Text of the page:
Friday, January 18, 2013

History or "picture truths"?

Invited by a friend, C.S. Lewis delivered "Modern Theology and Biblical Criticism" before the students of a theological school. He begins by confessing ignorance of the intricacies of biblical criticism but, nevertheless, the possible usefulness to potential pastors of his opinions: "I am a sheep, telling shepherds what only a sheep can tell them. And now I begin my bleating." I first read the lecture in Christian Reflections, where it was first published. It has since been included in other collections of Lewis's work, usually titled "Fern-seed and Elephants." From the address:
.... A theology which denies the historicity of nearly everything in the Gospels to which Christian life and affections and thought have been fastened for nearly two millennia — which either denies the miraculous altogether or, more strangely, after swallowing the camel of the Resurrection strains at such gnats as the feeding of the multitudes — if offered to the uneducated man can produce only one or other of two effects. It will make him a Roman Catholic or an atheist. What you offer him he will not recognize as Christianity. If he holds to what he calls Christianity he will leave a Church in which it is no longer taught and look for one where it is. If he agrees with your version he will no longer call himself a Christian and no longer come to church. In his crude, coarse way, he would respect you much more if you did the same. An experienced clergyman told me that the most liberal priests, faced with this problem, have recalled from its grave the late medieval conception of two truths: a picture-truth with can be preached to the people, and an esoteric truth for use among the clergy. I shouldn't think you will enjoy this conception much once you have put in into practice. I'm sure if I had to produce picture-truths to a parishioner in great anguish or under fierce temptation, and produce them with that seriousness and fervor which his condition demanded, while knowing all the time that I didn't exactly — only in some Pickwickian sense — believe them myself, I'd find my forehead getting red and damp and my collar getting tight. But that is your headache, not mine. You have, after all, a different sort of collar. I claim to belong to the second group of outsiders: educated, but not theologically educated. How one member of that group feels I must now try to tell you.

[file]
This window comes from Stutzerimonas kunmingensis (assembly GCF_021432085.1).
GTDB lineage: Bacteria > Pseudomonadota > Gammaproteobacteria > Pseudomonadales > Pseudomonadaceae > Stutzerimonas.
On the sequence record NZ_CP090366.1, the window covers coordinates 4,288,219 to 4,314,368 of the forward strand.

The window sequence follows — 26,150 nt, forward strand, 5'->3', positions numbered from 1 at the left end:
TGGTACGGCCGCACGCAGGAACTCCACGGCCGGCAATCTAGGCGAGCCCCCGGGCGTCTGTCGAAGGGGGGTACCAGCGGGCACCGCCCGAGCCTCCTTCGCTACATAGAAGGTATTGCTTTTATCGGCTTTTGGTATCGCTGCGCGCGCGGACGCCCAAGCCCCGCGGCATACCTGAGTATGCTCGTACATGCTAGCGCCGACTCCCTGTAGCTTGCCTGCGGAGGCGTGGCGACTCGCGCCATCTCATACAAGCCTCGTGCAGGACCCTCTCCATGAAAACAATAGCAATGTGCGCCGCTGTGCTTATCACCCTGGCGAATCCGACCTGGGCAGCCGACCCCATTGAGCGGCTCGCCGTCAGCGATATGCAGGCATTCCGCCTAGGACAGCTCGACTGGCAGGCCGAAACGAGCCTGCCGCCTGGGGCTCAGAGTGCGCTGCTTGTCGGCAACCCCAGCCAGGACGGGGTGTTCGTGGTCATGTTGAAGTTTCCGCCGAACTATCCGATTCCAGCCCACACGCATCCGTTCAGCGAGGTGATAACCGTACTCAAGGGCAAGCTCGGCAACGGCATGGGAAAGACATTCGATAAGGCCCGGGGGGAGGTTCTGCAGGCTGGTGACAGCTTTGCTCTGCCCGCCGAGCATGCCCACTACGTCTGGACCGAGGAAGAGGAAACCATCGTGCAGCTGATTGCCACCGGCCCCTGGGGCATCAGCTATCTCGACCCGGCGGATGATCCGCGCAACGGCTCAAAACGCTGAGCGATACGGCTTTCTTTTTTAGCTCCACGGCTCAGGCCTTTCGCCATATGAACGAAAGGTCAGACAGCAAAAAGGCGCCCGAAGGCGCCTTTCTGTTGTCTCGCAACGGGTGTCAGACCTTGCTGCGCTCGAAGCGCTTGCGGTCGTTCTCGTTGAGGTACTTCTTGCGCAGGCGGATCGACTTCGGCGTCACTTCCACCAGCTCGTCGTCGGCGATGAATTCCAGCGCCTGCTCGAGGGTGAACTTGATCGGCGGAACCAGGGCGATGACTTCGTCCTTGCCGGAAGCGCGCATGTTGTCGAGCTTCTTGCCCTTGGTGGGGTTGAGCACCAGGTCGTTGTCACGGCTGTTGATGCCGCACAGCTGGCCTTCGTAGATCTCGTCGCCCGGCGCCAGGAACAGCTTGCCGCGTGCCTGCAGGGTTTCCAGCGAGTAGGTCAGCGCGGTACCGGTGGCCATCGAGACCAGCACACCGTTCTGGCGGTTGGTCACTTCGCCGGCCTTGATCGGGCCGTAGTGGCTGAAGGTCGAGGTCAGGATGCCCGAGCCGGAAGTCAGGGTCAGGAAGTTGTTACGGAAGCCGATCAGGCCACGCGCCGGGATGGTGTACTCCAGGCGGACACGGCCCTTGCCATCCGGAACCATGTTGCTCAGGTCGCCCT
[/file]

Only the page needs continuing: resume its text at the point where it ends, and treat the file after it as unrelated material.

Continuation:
The undermining of the old orthodoxy has been mainly the work of divines engaged in New Testament criticism. The authority of experts in that discipline is the authority in deference to whom we are asked to give up a huge mass of beliefs shared in common by the early Church, the Fathers, the Middle Ages, the Reformers, and even the nineteenth century. I want to explain what it is that makes me skeptical about this authority. Ignorantly skeptical, as you will all too easily see. But the scepticism is the father of the ignorance. It is hard to persevere in a close study when you can work up no prima facie confidence in your teachers.

First then, whatever these men may be as Biblical critics, I distrust them as critics. They seem to me to lack literary judgement, to be imperceptive about the very quality of the texts they are reading. It sounds a strange charge to bring against men who have been steeped in those books all their lives. But that might be just the trouble. A man who has spent his youth and manhood in the minute study of New Testament texts and of other people's studies of them, whose literary experience of those texts lacks any standard of comparison such as can only grow from a wide and deep and genial experience of literature in general, is, I should think, very likely to miss the obvious thing about them. If he tells me that something in a Gospel is legend or romance, I want to know how many legends and romances he has read, how well his palate is trained in detecting them by the flavour; not how many years he has spend on that Gospel. But I had better turn to examples. .... [more]
Thanks to the Mere C.S. Lewis blog for reminding me of this essay.

C.S. Lewis, "Fern-seed and Elephants"